This chapter will review and discuss various theoretical approaches to the semantic and syntactic functions that are found in different indefinite pronoun series. These approaches generally concern only a small subset of the functions distinguished in Chapter 3. Thus, the approaches dealt with in this chapter are not necessarily to be seen as alternatives, and some of them could and should be regarded as complementary (though others are indeed incompatible). Most of these theoretical approaches are based on a much narrower range of data than this study, often only data from a single language. My discussion will highlight the points illuminated by the broad cross-linguistic data assembled in this study. In § 5.6 I attempt to show how the various functions of indefinite pronouns fit together and how the implicational map of Chapter 4 is motivated. Finally, § 5.7 deals with focusing and sentence accent.
My discussion begins with structuralist semantics, the study of meaning in the spirit of Ferdinand de Saussure's foundational work. (While linguists in the nineteenth century developed theoretical perspectives in many areas of semantics, pragmatics, and syntax, the functions of indefinite pronouns were not among them. The descriptions of indefinite pronouns in pre-structuralist reference grammars are too sketchy to warrant discussion here.)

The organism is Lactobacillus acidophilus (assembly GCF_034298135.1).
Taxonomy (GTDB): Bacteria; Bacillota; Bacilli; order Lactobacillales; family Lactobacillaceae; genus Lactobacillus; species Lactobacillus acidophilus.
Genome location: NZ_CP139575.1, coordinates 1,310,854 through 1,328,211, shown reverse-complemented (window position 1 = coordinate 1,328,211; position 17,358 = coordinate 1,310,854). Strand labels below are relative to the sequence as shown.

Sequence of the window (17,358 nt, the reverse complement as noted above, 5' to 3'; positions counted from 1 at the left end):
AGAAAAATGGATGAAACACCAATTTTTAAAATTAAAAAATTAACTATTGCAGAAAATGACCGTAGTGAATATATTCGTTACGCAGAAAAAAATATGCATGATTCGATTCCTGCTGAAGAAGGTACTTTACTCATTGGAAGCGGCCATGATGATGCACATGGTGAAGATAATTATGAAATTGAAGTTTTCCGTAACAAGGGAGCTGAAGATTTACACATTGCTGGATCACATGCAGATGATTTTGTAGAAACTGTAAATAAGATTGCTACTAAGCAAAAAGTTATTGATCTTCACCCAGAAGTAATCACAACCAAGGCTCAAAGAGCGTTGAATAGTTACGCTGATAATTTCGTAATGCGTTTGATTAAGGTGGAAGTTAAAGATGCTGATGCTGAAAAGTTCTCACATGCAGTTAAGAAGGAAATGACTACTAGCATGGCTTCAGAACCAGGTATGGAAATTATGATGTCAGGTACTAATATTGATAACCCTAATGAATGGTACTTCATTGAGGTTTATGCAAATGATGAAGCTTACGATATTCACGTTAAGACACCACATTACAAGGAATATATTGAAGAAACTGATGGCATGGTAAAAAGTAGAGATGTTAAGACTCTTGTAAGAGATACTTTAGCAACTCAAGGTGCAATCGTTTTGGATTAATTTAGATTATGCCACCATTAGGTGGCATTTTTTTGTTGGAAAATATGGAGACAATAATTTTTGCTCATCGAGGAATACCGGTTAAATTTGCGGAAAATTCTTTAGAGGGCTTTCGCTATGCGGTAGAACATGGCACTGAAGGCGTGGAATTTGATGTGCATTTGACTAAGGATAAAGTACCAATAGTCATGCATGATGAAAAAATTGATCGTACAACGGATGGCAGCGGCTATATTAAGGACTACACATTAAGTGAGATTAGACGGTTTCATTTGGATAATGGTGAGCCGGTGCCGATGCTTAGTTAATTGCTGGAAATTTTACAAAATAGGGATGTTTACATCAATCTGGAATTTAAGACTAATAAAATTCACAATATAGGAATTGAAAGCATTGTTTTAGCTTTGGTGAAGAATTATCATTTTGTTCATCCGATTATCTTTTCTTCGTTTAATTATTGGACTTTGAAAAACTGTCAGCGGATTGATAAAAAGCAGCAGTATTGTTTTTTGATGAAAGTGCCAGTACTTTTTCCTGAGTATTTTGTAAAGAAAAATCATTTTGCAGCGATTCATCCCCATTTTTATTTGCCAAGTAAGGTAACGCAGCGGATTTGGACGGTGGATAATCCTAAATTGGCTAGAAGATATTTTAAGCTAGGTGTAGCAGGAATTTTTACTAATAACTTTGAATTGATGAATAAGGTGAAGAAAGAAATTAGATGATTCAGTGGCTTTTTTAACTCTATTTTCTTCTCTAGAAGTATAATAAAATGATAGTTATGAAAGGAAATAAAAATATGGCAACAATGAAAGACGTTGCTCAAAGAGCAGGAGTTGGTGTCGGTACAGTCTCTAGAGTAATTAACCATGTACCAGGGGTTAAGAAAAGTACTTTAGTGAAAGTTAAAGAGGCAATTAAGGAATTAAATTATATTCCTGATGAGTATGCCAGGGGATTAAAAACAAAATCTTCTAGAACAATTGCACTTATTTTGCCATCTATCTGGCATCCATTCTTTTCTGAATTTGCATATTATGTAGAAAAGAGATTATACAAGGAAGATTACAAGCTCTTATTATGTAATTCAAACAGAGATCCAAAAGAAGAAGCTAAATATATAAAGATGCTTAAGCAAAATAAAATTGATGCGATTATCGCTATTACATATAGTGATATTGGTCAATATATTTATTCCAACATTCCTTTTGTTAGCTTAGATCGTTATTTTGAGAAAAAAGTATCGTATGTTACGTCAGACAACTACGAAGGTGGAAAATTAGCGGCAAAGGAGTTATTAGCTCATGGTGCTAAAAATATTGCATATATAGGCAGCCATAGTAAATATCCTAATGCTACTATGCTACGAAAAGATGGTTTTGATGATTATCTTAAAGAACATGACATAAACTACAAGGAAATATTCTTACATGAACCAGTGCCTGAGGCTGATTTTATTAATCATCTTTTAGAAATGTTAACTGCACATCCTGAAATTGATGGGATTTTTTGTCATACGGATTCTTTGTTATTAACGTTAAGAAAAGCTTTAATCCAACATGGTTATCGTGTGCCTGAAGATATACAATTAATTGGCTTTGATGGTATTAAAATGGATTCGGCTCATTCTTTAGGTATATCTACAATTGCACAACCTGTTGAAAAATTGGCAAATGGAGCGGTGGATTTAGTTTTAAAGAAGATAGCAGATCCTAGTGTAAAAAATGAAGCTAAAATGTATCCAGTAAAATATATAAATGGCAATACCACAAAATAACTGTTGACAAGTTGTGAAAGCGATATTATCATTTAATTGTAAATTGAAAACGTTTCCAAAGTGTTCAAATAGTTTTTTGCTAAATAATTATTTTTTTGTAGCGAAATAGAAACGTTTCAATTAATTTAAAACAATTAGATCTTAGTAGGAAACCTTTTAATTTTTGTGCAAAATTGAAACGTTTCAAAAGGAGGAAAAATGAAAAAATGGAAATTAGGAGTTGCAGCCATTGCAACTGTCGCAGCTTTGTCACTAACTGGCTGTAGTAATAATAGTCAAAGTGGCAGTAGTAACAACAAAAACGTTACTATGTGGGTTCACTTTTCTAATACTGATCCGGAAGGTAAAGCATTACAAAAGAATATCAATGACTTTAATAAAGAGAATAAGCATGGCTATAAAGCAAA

The fundamental assumption of structuralist linguistics is that language is a system whose parts must be defined and described on the basis of their place in the system and their relation to each other, not on the basis of their own intrinsic properties (as the opposing view, which might be called 'substantivist', would maintain). A typical structuralist analysis of a class of linguistic units classifies them on the basis of several binary distinctions (or 'oppositions'). These binary distinctions are often written in the form '[+α] vs. [-α]' and are called features ('semantic features' in the case of a semantic analysis).
Structuralist semantics, especially in application to grammatical meaning, was pioneered by Roman Jakobson (especially 1936; 1957) and was widely adopted by linguists in the following decades, particularly in Europe. There are a substantial number of studies on indefinite pronouns that came from this tradition ( Greimas 1963; Veyrenc 1964; Manoliu-Manea 1966; Křížková 1971; Levin 1973; Dausendschön-Gay